Villette Summary

Charlotte Brontë

Villette

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Villette Summary

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Villette, written in 1853 by Charlotte Bronte, details the life of the first-person narrator, Lucy Snowe, and her transition to adulthood after moving from London, England, to Villette, France. The novel opens with Lucy’s visits with Mrs. Bretton, her godmother, and Mrs. Bretton’s son, John Graham Bretton. During these early years of Lucy’s life, another child named Paulina Home stays with the Brettons after her mother’s death.

While the reader does not find out much about Lucy’s past, she does reveal that she is left alone in the world and, dressed in mourning clothes, the reader can only presume that all of her close family have died. In this first bout of loneliness, she meets Miss Marchmont, an elderly lady who hires Lucy to travel with her and care for her.

After Miss Marchmont’s death, Lucy is once more left on her own. She perceives that the lights of the Aurora Borealis speak to her and tell her to travel to London, where her spirit is bolstered even more by the impressive architecture of St. Paul’s Cathedral. It is in this section of the book, in Chapter Six, that Lucy decides to travel to France.

In this first part of the novel, Lucy is naive and unprepared for independent living. While she is able to secure an income for herself, she is still missing the emotional connection to others—hers is a life onky half-fulfilled.

Striking out on her own, Lucy ends up penniless in Villette, where she meets Madame Beck, who owns a school on Rue Fossette. Madame Beck hires Lucy to teach English at the school, where she finds success despite the obstacle of her Protestantism in a Catholic environment. While Lucy is no longer penniless, she doesn’t have the family or friends that she had back home, and slips into depression. Her health declines until she faints one day. Loneliness leading to illness is a recurring theme in Villette.

In this instance, Lucy is saved by none other than the Brettons, who look after her while she recuperates. She kindles a friendship with John Graham, who has become a doctor, yet Lucy worries that her rediscovered companionship will be temporary. When they go to the theater one night, there is a fire, and John Graham rescues a woman from being trampled. That woman happens to be Paulina, and while Lucy is glad to see her again—and is relieved that she is safe—John Graham’s interest shifts to Paulina, casting Lucy aside.

In light of John Graham’s withdrawal from Lucy’s social life, and upon her return to Madame Beck’s school, she befriends a professor named M. Paul Emanuel. Though at first she dislikes him, her feelings change and grow to love as she learns of his generosity and kindness. When he must leave Europe for the West Indies, he ensures that Lucy is provided a home and a school.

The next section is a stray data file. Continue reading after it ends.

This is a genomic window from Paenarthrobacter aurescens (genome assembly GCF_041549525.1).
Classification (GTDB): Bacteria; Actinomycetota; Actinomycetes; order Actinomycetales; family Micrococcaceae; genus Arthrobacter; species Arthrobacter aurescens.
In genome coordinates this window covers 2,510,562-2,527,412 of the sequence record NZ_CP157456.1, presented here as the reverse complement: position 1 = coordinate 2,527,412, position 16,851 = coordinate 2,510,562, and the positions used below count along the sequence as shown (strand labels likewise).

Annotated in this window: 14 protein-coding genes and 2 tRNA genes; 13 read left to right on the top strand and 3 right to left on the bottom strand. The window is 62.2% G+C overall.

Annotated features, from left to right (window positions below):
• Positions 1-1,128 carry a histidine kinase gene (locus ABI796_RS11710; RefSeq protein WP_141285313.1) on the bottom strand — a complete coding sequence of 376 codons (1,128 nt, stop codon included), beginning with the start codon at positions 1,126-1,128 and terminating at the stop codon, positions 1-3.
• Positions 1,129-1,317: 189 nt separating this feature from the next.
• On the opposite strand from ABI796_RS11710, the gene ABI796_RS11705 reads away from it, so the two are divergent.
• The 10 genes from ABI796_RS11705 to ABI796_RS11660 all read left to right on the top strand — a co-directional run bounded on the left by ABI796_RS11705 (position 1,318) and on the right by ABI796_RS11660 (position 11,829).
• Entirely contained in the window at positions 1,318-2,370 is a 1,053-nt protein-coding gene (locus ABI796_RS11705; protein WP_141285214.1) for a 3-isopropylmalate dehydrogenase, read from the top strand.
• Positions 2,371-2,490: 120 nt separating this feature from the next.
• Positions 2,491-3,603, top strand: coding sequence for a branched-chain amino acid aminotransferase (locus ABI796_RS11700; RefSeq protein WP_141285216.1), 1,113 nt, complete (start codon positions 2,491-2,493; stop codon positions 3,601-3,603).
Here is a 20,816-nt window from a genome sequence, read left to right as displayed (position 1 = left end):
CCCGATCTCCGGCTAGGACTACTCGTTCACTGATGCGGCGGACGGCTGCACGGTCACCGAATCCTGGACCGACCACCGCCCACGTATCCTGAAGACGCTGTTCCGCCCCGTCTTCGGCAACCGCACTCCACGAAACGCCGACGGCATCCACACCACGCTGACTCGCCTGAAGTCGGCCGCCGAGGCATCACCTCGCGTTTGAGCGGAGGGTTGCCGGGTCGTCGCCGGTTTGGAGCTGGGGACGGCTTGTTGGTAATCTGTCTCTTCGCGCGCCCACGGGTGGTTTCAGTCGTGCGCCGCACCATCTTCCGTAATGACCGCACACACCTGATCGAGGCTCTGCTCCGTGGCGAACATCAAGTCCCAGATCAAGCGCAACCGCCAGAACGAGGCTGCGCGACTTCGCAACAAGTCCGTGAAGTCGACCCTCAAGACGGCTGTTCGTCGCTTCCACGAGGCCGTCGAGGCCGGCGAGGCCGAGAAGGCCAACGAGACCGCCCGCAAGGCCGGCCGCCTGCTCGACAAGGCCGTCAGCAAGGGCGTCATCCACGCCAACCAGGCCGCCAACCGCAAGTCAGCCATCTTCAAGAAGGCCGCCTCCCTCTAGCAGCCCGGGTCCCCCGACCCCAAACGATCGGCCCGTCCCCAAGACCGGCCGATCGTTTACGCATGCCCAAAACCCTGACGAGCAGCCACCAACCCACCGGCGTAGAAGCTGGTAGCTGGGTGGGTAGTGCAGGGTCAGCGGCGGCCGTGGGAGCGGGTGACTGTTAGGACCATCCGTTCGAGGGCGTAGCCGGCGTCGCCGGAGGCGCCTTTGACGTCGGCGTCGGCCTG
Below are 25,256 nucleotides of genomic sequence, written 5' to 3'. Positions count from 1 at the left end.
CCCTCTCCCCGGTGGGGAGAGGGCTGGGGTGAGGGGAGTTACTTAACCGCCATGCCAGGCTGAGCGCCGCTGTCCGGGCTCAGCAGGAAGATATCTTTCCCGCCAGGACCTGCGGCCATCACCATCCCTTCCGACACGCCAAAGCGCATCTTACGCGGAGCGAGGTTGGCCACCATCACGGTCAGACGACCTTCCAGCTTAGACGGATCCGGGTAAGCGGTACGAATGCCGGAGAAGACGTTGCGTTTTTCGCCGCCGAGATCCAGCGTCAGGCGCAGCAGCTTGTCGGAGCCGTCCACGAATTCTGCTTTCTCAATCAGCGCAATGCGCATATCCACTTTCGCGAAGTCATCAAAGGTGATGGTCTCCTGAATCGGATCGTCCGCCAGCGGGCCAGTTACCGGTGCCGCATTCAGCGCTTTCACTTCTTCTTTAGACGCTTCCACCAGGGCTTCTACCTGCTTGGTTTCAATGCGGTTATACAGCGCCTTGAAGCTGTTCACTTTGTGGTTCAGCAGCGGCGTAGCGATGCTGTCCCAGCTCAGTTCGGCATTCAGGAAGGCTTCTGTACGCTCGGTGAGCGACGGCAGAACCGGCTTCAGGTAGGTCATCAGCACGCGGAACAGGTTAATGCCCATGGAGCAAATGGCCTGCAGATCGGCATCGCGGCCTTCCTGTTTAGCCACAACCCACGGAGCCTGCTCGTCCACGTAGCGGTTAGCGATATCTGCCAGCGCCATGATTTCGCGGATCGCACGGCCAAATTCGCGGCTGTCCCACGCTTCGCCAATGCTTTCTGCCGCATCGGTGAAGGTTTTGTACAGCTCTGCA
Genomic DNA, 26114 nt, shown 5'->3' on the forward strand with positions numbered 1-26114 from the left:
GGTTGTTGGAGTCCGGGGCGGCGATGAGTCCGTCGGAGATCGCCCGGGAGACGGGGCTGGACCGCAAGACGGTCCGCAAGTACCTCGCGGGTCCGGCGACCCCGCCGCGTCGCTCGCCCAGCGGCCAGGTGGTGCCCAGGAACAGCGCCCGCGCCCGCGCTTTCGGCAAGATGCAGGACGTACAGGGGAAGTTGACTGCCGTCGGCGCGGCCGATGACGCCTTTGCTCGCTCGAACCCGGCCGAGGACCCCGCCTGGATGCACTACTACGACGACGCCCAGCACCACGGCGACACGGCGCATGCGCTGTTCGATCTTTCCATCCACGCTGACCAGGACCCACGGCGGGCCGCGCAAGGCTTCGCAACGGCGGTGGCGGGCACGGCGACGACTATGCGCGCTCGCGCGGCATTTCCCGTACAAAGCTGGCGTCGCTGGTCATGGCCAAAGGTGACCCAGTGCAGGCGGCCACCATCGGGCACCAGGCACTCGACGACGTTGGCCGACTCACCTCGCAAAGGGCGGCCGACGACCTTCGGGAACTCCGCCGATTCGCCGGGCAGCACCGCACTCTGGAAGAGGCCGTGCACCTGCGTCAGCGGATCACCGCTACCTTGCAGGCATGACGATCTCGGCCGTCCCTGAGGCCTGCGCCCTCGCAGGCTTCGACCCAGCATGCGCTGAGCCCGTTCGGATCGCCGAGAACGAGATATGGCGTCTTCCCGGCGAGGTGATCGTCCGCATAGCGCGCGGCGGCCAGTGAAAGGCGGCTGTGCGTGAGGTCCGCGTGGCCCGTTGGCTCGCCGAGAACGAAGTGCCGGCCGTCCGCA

During the three years that M. Paul Emanuel is away, Lucy grows the school from a day school into a boarding school, assisted partially by funds she receives from Miss Marchmont’s nephew. Finally, after so many times being thrust into loneliness, depression, and illness, Lucy is saved that ordeal by her love for M. Paul Emanuel.

The difficulties faced by an independent woman during the Victorian era is one of the main themes of this book, and for that reason, it is often compared to Jane Eyre by the same author. Criticism of Villette often revolves around the convenience of coincidence that saves Lucy again and again. Miss Marchmont saves her, offering her employment. After Marchmont’s death, Madame Beck does the same. The Brettons reappear to nurse her back to health, and then M. Paul Emanuel grants her the means to finally banish her loneliness by providing her a home, purpose, and love. Each time Lucy is down and out, something or someone comes along to pick her up again.

Other criticisms were largely negative; in fact, many of Bronte’s contemporaries thought Villette a painful read—too painful to endure. That doesn’t mean everyone disliked it; George Eliot thought it a better book than Jane Eyre. Views of the novel have grown even more positive since the Victorian era, thanks in large part to developments in psychological studies.

Another commonality with Jane Eyre is Bronte’s referral to the “dear reader.” This acknowledgement of the reader’s relationship with the narrator, and thus the author, was a relatively new technique, and one often associated with Bronte’s technique, as was the choice to have a young, single woman narrate the story.

It’s worthwhile of note that Villette, in yet another similarity to Jane Eyre, draws from Charlotte Bronte’s own life experiences. Replace the city of Villette with Brussels, and you have a fictional biography of Bronte’s life, including her love for a professor.